Prowl took his energon – warmed mid-grade with thallium on top, today – and crossed the room to Mirage's table.

"May I join you?" Prowl asked, making sure his voice carried even if it wasn't loud. Perhaps the presence of an officer would be a sufficient deterrent.

If Mirage was startled by Prowl's arrival, he hid it well – Towers training, no doubt. He might have been in a formal receiving room for all his voice gave away, even if he'd let control of his body language slip somewhat. "But of course, Commander."

Prowl had been right; the voices died down into mutters. Prowl would deal with that without a direct confrontation at this time. Ultra Magnus preferred to deal with such issues as conduct unbecoming an Autobot anyway, and Prowl preferred, in this instance, to let him. Prowl accessed the Autobot DataNet, filled in an incident report, and submitted it, receiving an automated acknowledgement ping from Magnus's inbox two nano-kliks later. Excellent. Prowl was confident the issue would be dealt with shortly.

Prowl and Mirage briefly exchanged pleasantries, and then a silence fell between them. It was not precisely awkward, but nor was it entirely comfortable.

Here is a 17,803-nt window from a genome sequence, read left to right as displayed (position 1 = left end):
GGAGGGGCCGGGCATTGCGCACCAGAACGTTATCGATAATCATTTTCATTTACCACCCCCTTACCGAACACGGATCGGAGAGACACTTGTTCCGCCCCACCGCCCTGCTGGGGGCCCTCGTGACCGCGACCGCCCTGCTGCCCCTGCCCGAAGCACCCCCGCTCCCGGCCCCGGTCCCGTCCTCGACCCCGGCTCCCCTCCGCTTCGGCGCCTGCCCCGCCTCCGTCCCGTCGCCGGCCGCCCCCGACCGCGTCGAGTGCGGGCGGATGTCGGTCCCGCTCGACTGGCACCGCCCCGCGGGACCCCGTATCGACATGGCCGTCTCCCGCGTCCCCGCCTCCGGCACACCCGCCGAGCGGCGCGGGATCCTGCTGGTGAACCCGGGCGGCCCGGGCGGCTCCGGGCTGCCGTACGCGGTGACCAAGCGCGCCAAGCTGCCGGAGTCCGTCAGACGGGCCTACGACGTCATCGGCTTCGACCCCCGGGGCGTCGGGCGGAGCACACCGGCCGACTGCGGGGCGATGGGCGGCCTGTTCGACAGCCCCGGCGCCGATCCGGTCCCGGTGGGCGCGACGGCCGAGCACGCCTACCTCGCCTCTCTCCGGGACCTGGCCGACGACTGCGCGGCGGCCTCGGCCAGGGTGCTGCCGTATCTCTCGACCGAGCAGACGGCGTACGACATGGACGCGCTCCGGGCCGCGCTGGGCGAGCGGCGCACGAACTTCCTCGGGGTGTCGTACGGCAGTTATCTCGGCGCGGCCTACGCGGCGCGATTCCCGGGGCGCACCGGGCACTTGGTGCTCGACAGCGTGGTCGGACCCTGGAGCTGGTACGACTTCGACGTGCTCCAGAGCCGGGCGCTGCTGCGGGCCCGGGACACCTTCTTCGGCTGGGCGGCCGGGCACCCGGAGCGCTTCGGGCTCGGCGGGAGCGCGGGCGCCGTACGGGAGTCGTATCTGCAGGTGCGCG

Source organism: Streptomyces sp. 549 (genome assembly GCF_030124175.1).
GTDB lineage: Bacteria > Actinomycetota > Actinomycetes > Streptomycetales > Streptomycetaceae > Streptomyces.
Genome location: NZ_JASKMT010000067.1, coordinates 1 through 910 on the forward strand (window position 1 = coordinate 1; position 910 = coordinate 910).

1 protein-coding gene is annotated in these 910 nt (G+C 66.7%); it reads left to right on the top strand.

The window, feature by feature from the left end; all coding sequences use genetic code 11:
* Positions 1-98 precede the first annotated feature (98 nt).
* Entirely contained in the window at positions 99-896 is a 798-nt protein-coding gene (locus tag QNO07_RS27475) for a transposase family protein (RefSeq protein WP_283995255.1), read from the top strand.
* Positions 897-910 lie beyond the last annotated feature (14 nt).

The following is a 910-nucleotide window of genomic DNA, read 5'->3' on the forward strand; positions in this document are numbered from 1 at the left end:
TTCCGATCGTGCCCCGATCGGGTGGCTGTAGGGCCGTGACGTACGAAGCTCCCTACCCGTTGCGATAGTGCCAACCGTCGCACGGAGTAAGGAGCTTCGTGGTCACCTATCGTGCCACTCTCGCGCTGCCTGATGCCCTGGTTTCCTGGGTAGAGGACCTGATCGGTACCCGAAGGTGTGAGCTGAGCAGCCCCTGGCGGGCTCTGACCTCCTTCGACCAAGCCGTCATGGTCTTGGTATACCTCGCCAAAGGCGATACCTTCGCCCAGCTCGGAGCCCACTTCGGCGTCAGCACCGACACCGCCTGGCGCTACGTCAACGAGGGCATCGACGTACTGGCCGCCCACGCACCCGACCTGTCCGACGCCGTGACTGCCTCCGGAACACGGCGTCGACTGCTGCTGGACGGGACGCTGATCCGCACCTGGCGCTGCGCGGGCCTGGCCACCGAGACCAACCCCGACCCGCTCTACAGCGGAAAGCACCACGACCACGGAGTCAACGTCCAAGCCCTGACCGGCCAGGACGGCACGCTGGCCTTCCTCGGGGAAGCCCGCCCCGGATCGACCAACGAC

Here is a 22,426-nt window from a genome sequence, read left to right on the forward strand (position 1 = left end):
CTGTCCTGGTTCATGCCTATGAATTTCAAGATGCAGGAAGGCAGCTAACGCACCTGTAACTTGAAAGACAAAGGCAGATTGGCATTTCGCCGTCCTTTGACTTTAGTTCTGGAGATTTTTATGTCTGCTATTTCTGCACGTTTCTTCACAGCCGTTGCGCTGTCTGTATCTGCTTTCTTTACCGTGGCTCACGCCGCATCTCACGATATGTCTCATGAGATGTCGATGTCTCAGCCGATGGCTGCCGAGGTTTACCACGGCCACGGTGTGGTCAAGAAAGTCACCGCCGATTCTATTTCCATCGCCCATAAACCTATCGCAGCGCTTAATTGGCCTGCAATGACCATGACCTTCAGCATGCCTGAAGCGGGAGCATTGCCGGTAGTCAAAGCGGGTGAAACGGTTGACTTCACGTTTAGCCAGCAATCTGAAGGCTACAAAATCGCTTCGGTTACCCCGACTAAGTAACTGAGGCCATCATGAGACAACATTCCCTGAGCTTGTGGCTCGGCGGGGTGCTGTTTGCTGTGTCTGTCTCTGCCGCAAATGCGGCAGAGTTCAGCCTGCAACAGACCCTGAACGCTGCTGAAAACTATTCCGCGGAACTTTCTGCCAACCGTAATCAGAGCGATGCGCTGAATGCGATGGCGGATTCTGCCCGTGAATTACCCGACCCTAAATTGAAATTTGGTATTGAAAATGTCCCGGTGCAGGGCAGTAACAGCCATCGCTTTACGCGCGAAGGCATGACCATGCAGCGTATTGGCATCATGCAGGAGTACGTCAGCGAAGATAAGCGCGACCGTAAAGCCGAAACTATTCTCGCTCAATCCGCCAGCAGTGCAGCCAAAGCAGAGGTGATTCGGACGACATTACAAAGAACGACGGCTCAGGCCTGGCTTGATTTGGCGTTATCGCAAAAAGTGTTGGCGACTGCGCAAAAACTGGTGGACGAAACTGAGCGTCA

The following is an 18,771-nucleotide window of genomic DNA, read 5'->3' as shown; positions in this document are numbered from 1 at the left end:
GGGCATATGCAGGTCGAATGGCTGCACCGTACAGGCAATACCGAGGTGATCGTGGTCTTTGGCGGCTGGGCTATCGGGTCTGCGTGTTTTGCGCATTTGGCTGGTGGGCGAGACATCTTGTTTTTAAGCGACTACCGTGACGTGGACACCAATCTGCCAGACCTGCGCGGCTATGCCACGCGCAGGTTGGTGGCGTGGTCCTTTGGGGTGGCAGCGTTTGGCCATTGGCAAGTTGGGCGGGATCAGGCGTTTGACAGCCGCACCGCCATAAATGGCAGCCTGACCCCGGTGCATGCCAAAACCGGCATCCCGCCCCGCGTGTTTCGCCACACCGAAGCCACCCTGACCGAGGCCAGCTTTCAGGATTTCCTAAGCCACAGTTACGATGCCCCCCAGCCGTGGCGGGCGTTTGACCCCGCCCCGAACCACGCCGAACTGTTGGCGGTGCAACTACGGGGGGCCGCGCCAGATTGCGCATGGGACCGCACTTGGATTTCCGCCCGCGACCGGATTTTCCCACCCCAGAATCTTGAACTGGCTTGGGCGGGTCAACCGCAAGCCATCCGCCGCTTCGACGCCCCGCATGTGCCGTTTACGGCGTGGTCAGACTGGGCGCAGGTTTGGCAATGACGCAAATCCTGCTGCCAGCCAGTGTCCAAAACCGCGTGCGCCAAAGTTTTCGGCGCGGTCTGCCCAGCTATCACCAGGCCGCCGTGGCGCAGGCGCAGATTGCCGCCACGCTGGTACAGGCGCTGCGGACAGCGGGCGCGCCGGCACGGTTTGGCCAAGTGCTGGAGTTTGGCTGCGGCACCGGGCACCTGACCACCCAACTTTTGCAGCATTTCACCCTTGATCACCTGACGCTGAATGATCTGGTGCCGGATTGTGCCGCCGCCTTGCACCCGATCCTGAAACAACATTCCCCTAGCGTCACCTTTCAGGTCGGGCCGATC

"I admit to not being terribly good at small talk," Prowl admitted after a few nano-kliks of that strange silence.

Mirage managed a small smile that didn't reach his optics. "I spent long cycles being trained to excel at small talk, yet now I can't think of a single thing to say. Those lessons, that time – much of it seems so trite, now. That society no longer exists." Prowl nearly missed the quick glance toward the table of hecklers. "Perhaps it's for the best."

"Mirage, I…" Prowl trailed off. Something should be said here, he was sure, but he didn't know what that should be.

"They're not entirely wrong, Prowl," Mirage said quietly. "I don't enjoy hearing it, and yes, I do wish I was back hunting turbo-foxes with my friends. I still long for my old life and I expect I always will, but while I know that Megatron may have started the war, he wasn't the only one who set the stage."

"That is true, yes, but you were not personally responsible for that, and you couldn't have undone it – not all of it," Prowl pointed out.

"I suppose not." Mirage did not sound convinced of his own words.